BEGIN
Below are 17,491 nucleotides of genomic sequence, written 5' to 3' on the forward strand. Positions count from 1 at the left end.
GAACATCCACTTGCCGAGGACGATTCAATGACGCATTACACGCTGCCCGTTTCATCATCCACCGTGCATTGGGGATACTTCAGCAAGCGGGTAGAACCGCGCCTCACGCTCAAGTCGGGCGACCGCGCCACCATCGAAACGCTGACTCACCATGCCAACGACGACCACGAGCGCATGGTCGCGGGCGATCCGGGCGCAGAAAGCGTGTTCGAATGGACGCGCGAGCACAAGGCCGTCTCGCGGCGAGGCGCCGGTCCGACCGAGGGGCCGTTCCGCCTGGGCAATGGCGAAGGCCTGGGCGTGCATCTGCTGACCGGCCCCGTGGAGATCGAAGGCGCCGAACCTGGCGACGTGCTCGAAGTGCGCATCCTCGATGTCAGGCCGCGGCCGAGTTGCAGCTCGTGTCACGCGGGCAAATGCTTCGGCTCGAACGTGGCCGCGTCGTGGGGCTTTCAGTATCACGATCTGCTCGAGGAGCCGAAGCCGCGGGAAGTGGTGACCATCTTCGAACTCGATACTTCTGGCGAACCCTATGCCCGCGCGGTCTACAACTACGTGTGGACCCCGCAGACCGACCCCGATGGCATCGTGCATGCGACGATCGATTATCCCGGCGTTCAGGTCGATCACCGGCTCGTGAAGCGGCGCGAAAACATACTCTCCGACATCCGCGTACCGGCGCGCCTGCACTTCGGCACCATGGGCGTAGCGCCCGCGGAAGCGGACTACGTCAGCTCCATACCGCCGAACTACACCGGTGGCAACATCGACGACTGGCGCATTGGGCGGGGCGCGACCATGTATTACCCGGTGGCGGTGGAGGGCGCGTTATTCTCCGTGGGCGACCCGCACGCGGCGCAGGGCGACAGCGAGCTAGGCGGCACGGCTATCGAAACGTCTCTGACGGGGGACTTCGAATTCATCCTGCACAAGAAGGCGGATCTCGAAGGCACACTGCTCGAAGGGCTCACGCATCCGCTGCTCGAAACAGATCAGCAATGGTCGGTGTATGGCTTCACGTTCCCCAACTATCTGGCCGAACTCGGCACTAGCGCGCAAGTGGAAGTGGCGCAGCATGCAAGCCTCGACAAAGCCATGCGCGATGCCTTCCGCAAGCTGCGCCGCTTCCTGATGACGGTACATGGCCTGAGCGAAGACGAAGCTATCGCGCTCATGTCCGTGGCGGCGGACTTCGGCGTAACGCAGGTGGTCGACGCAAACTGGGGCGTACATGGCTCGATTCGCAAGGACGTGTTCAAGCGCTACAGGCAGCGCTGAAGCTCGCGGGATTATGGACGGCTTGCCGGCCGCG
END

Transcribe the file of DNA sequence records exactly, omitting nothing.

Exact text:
Below are 17,491 nucleotides of genomic sequence, written 5' to 3' on the forward strand. Positions count from 1 at the left end.
GAACATCCACTTGCCGAGGACGATTCAATGACGCATTACACGCTGCCCGTTTCATCATCCACCGTGCATTGGGGATACTTCAGCAAGCGGGTAGAACCGCGCCTCACGCTCAAGTCGGGCGACCGCGCCACCATCGAAACGCTGACTCACCATGCCAACGACGACCACGAGCGCATGGTCGCGGGCGATCCGGGCGCAGAAAGCGTGTTCGAATGGACGCGCGAGCACAAGGCCGTCTCGCGGCGAGGCGCCGGTCCGACCGAGGGGCCGTTCCGCCTGGGCAATGGCGAAGGCCTGGGCGTGCATCTGCTGACCGGCCCCGTGGAGATCGAAGGCGCCGAACCTGGCGACGTGCTCGAAGTGCGCATCCTCGATGTCAGGCCGCGGCCGAGTTGCAGCTCGTGTCACGCGGGCAAATGCTTCGGCTCGAACGTGGCCGCGTCGTGGGGCTTTCAGTATCACGATCTGCTCGAGGAGCCGAAGCCGCGGGAAGTGGTGACCATCTTCGAACTCGATACTTCTGGCGAACCCTATGCCCGCGCGGTCTACAACTACGTGTGGACCCCGCAGACCGACCCCGATGGCATCGTGCATGCGACGATCGATTATCCCGGCGTTCAGGTCGATCACCGGCTCGTGAAGCGGCGCGAAAACATACTCTCCGACATCCGCGTACCGGCGCGCCTGCACTTCGGCACCATGGGCGTAGCGCCCGCGGAAGCGGACTACGTCAGCTCCATACCGCCGAACTACACCGGTGGCAACATCGACGACTGGCGCATTGGGCGGGGCGCGACCATGTATTACCCGGTGGCGGTGGAGGGCGCGTTATTCTCCGTGGGCGACCCGCACGCGGCGCAGGGCGACAGCGAGCTAGGCGGCACGGCTATCGAAACGTCTCTGACGGGGGACTTCGAATTCATCCTGCACAAGAAGGCGGATCTCGAAGGCACACTGCTCGAAGGGCTCACGCATCCGCTGCTCGAAACAGATCAGCAATGGTCGGTGTATGGCTTCACGTTCCCCAACTATCTGGCCGAACTCGGCACTAGCGCGCAAGTGGAAGTGGCGCAGCATGCAAGCCTCGACAAAGCCATGCGCGATGCCTTCCGCAAGCTGCGCCGCTTCCTGATGACGGTACATGGCCTGAGCGAAGACGAAGCTATCGCGCTCATGTCCGTGGCGGCGGACTTCGGCGTAACGCAGGTGGTCGACGCAAACTGGGGCGTACATGGCTCGATTCGCAAGGACGTGTTCAAGCGCTACAGGCAGCGCTGAAGCTCGCGGGATTATGGACGGCTTGCCGGCCGCG